A recent poll by the EveryLibrary Institute shows that most Americans aren’t fans of book banning.
The poll, which the group released during Banned Books Week (Sept. 18-24), found that 75% of Americans oppose banning books. Americans are especially concerned about the banning of classic novels and children’s books. More than 90% oppose such bans.
The poll surveyed more than 1,100 registered voters. Here are some other highlights:
- A mere 8% of respondents believe “there are many books that are inappropriate and should be banned.”
- 50% of voters say there is “absolutely no time when a book should be banned,” while 41% say there are only “rare times” when it’s appropriate.
- Only 18% of voters support book banning on issues of race and “critical race theory.” About one-third say they support bans on books that discuss sexuality.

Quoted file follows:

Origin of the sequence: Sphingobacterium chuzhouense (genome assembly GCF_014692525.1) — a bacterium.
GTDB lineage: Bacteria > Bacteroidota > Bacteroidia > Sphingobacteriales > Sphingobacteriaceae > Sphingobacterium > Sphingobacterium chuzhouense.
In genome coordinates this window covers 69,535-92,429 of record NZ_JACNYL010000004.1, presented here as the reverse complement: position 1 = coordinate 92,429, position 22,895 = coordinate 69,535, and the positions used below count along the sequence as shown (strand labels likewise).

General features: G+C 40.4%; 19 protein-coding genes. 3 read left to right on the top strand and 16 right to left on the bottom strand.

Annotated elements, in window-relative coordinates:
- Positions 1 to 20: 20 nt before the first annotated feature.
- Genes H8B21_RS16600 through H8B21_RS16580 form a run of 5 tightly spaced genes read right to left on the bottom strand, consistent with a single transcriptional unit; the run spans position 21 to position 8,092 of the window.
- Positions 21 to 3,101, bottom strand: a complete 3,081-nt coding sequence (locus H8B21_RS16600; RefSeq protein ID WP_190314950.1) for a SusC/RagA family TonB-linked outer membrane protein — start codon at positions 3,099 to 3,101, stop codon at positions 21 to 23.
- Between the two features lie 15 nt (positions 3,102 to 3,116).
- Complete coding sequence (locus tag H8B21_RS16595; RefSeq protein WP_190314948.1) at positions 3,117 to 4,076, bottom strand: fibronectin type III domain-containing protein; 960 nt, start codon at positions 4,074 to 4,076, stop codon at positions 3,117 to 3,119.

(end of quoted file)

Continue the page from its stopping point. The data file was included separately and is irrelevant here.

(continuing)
- Americans are aware that attempts to ban books are occurring in the country. 92% of respondents say they’ve heard at least something about the issue.
- Voters support public libraries, with 69% reporting favorable feelings about libraries and 66% about librarians.
- About 60% of voters oppose banning books even if they are alleged to be “explicit,” and 72% of voters oppose banning The 1619 Project or other works on race that some on the far right have attacked.
The results are heartening, but they won’t mean much if Americans don’t make it clear that attempts by Christian nationalists to limit what people can read, learn and experience won’t be tolerated and then act accordingly to put a stop to them.